March 17th, 2020

We are informed that the Probate Courts across the state of Georgia will temporarily suspend acceptance of applications for Georgia Weapons Carry Licenses and the renewal of Georgia Weapons Carry Licenses in pursuant to an order of the Supreme Court of GA declaring a Judicial Emergency.

We are told that if you license is due renewal during the Emergency period your license will not expire.  You will be able to renew after the Emergency ends and you current license will remain valid until April 13, 2020.

We will keep you informed if that date is extended further.

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GCO Asks Probate Judges to Extend GWL Expiration Dates

March 15th, 2020
On March 14, 2020, Georgia Supreme Court Chief Justice Harold Melton declared a state of judicial emergency.  Pursuant to his emergency powers, and pursuant to OCGA § 38-3-62, during the period of the order he has suspended, tolled, extended, and otherwise granted relief from any deadlines or other time schedules or filing requirements imposed by otherwise applicable statutes, rules, regulations, or court orders, whether in civil or criminal cases or administrative matters.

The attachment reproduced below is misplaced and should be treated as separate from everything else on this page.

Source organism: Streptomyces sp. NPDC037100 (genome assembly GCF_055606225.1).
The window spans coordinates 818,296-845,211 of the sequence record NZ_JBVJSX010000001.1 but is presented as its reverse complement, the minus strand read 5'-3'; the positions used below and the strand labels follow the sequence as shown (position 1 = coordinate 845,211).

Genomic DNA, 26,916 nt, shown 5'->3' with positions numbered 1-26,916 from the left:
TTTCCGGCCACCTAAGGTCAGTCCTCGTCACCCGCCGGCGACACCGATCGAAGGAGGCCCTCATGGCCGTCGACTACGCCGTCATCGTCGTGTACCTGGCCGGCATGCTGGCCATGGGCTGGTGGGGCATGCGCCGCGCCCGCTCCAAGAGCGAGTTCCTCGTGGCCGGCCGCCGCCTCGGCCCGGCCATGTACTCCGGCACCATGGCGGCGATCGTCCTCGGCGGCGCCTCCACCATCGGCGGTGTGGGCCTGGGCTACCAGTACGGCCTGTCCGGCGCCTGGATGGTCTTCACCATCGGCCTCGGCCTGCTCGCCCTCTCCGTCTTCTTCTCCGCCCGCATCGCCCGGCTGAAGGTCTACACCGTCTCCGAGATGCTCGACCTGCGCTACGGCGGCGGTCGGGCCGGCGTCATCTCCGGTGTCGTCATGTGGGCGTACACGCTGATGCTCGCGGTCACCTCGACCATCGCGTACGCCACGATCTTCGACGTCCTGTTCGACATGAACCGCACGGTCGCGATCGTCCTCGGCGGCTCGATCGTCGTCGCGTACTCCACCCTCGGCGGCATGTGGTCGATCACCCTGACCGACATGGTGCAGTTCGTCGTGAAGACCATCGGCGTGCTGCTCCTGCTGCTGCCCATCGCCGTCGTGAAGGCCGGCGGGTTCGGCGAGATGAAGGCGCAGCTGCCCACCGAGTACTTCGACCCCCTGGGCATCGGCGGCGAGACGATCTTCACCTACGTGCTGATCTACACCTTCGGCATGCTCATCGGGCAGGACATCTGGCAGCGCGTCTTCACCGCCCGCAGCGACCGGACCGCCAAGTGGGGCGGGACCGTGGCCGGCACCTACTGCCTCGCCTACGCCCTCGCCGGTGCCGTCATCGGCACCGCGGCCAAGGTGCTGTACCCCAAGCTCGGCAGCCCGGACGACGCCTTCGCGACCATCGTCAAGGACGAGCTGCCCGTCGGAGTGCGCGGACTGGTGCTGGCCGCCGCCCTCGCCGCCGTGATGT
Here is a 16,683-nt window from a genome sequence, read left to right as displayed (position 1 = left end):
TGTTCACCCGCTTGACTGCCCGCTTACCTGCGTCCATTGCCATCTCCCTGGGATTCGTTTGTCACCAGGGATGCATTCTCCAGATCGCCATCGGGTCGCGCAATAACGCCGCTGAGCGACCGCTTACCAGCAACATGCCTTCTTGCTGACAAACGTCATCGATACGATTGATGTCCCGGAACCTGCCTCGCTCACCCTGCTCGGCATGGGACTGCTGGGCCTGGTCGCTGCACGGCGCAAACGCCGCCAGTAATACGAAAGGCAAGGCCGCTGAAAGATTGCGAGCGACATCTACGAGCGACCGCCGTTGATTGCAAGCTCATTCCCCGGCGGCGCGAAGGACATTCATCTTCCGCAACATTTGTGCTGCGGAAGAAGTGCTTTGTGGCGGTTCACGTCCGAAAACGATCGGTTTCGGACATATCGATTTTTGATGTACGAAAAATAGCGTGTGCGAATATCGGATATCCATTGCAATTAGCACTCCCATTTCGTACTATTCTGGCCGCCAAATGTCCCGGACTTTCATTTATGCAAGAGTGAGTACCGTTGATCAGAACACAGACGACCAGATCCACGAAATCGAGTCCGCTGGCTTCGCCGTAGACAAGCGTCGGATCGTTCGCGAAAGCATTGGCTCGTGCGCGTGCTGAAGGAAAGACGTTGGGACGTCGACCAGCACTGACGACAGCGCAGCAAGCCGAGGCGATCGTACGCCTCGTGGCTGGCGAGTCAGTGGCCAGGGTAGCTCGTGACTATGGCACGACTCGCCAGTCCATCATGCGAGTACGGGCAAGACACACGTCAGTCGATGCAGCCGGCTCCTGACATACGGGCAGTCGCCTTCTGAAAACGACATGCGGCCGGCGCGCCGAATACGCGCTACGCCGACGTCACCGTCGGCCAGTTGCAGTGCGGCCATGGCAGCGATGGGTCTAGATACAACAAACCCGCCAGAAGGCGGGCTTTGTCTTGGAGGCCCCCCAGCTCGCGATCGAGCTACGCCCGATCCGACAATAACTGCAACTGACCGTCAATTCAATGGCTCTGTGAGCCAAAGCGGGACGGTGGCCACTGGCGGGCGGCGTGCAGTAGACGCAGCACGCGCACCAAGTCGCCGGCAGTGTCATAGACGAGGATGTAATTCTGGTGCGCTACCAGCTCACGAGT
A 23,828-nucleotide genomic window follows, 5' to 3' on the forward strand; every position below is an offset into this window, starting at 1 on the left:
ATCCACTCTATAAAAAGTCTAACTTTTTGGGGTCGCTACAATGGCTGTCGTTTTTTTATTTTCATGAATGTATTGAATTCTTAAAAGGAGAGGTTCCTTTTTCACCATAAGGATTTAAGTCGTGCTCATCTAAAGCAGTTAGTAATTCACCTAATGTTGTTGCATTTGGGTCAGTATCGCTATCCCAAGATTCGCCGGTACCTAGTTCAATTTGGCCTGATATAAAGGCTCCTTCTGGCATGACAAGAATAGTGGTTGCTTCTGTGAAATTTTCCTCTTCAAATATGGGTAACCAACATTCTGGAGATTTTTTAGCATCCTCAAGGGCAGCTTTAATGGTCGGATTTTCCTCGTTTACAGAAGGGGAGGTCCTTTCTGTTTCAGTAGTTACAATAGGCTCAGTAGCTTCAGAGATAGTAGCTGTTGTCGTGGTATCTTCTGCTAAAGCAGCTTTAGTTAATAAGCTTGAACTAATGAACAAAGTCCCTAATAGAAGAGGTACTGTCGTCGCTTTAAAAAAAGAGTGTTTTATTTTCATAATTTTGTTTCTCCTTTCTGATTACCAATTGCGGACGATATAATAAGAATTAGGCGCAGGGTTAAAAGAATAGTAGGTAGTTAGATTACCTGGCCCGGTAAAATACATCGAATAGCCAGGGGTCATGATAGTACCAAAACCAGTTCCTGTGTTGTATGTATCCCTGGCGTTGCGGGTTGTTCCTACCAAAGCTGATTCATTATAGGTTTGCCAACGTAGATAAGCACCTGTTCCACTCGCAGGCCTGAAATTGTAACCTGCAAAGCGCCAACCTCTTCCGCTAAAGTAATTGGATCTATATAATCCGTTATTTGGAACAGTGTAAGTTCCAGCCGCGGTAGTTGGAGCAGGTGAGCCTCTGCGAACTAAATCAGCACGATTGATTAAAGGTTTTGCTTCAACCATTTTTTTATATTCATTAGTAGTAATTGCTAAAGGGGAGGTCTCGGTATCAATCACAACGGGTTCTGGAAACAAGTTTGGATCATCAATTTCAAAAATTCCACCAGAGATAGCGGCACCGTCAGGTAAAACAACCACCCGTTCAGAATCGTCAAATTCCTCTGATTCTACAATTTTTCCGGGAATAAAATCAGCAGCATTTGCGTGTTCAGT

GCO takes the position that the expiration of a Georgia Weapons License (GWL) is a “deadline or other time schedule” of an “administrative matter” under the purview of judges, so that GWLs will not expire during the state of emergency.
For the avoidance of doubt, however, GeorgiaCarry.Org has asked the Council of Probate Judges to ask their members (i.e., the probate judges) to issue blanket orders extending GWL deadlines.

 

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Discussion of SB 224

March 3rd, 2020